Category talk:Harrogate

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Symbol oppose vote.svg Oppose Harrogate, the settlement in North Yorkshire is the clear primary topic here. "Primary topic" means the overwhelmingly most significant topic of the name, in any context. If it exists, its not something that can vary depending on if you ask an English-speaking American or a French-speaking Algerian. Commons also does have a primary topic rule - Category:Cats, not Category:Cats (musical), is a prime example.

As for evidence as to why this Harrogate is the primary topic:

  1. Its at the base name for all 26 Wikipedias with articles on it. By comparision, Harrogate, South Australia only has an article on en.wp and the Borough of Harrogate has articles on 6 wikis, all disambiguated.
  2. Harrogate, N Yorks is an important regional centre and has a population of 71,000 compared to 300 for the Australian town - over 200 times bigger!
  3. Harrogate, the district, is the subsidiary meaning of the 2 UK terms: If someone is from Ripon, they won't say they live in Harrogate. Harrogate would be understood to mean the settlement, not the surrounding area. Outside the UK, people are much more likely to have heard of the town than the district.
  4. Page view of the en.wp articles, and usage of the term externally (eg by the BBC) both support these assertions.

Incidentally, the propose move will not fix the apparent flooding of this category - as these files are all of "Harrogate, North Yorkshire". To prevent that will require the category tree being fixed, so that this category is added as a parent to the relevant location cats.--Nilfanion (talk)

Symbol support vote.svg Support There is no formal Commons rule that allows for priority or "primary topic" on Commons. Commons is a category system, not a lottery. We are only more tolerant and make a couple of exceptions for major capital cities for historical, practical and national symbol reasons. --Foroa (talk) 13:26, 8 August 2011 (UTC)
Our category system can and does include the concept of a primary topic. It is hardly the case of a "couple exceptions" for capitals, the "practical reason" you mention is actually primary topic in the wrong form (its about benefiting users of our content, not ourselves). I could easily give dozens of examples from across the project where the primary topic rule is applied and gives the "right results".--Nilfanion (talk) 21:00, 8 August 2011 (UTC)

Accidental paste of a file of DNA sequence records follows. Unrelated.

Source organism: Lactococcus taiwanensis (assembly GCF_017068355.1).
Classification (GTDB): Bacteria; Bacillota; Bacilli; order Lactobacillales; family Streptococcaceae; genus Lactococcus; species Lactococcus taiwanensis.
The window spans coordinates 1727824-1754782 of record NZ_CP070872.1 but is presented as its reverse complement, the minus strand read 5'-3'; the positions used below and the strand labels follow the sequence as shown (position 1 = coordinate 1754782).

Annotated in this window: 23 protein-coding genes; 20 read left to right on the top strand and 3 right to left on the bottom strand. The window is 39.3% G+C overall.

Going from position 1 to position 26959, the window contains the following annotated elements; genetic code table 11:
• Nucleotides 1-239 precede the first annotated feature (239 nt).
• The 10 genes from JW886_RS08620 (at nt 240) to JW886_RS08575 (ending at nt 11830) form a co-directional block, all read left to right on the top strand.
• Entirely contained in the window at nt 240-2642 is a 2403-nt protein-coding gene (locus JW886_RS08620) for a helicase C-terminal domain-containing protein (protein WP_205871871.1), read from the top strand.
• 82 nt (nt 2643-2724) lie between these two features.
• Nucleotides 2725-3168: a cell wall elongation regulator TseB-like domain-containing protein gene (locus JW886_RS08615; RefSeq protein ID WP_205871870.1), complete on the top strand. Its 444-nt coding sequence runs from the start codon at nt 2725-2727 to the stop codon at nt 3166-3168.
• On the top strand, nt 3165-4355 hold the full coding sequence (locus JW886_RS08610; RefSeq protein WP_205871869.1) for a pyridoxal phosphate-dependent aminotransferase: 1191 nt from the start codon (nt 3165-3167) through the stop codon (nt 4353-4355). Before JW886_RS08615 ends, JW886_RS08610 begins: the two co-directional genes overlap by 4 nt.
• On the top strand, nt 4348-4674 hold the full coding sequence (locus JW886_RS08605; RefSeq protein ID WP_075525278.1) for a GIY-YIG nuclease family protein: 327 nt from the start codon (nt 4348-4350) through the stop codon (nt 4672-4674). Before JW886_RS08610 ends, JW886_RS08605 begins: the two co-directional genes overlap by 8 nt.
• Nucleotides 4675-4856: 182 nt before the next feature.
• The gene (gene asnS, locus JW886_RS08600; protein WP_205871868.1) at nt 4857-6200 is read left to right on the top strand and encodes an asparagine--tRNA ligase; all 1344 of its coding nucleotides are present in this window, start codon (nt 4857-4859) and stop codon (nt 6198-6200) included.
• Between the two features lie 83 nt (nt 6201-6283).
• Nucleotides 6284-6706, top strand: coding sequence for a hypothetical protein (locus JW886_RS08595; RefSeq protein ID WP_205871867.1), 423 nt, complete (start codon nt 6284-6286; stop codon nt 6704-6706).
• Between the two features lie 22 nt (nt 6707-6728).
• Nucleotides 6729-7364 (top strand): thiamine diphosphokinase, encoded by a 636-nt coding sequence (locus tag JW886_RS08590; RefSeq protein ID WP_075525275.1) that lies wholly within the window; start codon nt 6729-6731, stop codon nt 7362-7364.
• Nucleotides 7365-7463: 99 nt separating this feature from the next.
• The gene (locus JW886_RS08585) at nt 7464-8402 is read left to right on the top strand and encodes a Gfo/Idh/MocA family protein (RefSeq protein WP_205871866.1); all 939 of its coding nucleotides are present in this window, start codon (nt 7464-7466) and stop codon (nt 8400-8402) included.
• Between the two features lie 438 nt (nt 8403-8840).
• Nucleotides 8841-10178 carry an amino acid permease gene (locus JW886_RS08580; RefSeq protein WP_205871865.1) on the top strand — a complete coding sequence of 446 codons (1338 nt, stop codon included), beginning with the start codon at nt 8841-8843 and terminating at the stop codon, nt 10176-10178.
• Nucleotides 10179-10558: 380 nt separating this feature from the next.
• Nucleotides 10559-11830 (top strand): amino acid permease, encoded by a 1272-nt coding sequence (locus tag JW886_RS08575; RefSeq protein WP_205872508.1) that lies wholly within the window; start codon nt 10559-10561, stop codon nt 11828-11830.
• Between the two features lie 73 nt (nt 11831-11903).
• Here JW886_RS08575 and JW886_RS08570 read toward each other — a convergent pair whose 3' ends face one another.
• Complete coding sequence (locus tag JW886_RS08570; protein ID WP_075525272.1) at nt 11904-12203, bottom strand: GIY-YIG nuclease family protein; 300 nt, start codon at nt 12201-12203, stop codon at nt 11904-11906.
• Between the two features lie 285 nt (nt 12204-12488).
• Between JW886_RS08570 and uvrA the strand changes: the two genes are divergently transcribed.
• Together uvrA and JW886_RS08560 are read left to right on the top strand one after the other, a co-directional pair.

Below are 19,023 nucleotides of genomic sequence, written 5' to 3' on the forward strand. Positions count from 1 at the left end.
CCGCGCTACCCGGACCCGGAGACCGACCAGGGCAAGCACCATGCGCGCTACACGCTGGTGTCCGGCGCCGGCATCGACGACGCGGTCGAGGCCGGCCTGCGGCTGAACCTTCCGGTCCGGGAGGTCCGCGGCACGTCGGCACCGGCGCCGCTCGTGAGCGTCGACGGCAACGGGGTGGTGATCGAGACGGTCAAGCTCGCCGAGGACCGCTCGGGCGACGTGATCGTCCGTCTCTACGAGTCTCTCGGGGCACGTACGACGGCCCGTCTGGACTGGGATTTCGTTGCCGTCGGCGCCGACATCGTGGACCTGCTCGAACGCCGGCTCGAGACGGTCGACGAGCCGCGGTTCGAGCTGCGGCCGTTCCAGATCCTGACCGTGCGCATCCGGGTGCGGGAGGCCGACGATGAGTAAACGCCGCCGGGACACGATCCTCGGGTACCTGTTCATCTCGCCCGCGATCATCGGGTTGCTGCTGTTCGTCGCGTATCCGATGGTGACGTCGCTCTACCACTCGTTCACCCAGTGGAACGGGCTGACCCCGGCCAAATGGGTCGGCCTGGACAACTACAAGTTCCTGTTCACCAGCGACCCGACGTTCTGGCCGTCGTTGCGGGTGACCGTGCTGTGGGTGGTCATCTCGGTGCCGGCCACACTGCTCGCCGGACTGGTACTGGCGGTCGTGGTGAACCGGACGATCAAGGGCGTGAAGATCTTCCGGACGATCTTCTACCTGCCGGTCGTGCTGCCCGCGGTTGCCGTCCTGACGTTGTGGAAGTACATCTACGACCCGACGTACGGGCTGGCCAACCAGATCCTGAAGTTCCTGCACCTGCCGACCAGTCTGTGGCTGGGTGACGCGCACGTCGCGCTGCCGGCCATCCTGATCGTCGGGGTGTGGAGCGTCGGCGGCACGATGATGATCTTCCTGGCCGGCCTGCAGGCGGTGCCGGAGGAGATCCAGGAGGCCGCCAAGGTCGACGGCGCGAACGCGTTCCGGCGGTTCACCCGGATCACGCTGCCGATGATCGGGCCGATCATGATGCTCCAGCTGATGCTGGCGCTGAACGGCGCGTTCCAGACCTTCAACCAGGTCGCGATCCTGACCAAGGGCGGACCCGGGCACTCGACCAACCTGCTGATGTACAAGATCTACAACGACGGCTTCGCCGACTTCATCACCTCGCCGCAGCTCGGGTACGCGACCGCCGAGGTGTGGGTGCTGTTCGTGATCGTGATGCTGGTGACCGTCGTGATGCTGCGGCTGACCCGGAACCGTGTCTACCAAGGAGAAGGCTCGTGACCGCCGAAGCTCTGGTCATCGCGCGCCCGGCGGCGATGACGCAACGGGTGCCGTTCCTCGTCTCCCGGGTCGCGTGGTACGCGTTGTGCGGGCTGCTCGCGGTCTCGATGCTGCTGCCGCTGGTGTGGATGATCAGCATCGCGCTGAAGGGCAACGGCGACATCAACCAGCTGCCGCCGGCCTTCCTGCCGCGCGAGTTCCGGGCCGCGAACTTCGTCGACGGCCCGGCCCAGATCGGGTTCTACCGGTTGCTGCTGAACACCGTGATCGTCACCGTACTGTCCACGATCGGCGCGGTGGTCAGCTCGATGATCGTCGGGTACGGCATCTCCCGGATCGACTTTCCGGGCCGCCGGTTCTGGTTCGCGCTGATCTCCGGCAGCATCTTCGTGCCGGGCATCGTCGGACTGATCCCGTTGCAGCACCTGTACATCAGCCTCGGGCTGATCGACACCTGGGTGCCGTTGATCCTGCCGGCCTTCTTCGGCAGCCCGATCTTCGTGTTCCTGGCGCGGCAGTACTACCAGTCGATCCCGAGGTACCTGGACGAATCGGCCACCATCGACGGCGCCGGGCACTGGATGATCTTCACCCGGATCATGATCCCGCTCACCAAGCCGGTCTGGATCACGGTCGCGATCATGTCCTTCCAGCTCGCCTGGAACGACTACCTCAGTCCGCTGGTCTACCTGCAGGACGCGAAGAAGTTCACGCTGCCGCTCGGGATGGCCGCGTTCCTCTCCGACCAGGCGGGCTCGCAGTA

"Harrogate" is too insignificant to be eligible for a "Primary topic" clause. --Cwbm (commons) (talk) 21:38, 8 August 2011 (UTC)

70,000 population vs 200 population? That's rather more clear cut than London, England vs London, Ontario. Size doesn't really matter, relative size does.--Nilfanion (talk) 22:00, 8 August 2011 (UTC)
I did not talk about relative significance. Size does matter. --Cwbm (commons) (talk) 22:05, 8 August 2011 (UTC)
Yes size isn't totally irrelevant, but answering the question "is this topic primary?" doesn't mean "is this topic more important than (threshold value)" but "is this topic significantly more important than all other topics with similar names", that is a relative question. Primary topic determination is a relative judgement not an absolute one.--Nilfanion (talk) 22:09, 8 August 2011 (UTC)
No. First of all you have to determine whether a topic has any significance in the grand scheme of things. Only after that the question of primary topicity can be discussed. --Cwbm (commons) (talk) 22:18, 8 August 2011 (UTC)
Nope - please read w:Wikipedia:Disambiguation#Primary topic for the reasoning. The other language Wikipedias use similar terminology, so this isn't a "follow en.wp" - you can prefer es.wp's phrasing if you prefer ;) There is no threshold. "I haven't heard of it so it can't be primary" is irrelevant.--Nilfanion (talk) 22:22, 8 August 2011 (UTC)
Look, this is not the first time I have this kind of discussion. And while it is sad that you don't understand why a topic has to have at least some threshold relevance it is hardly suprising. But this follows straight forward from the reason why there is a primary topic rule in the first place. So you can't have both. A rational reason for a primary topic rule and no threshold. --Cwbm (commons) (talk) 22:31, 8 August 2011 (UTC)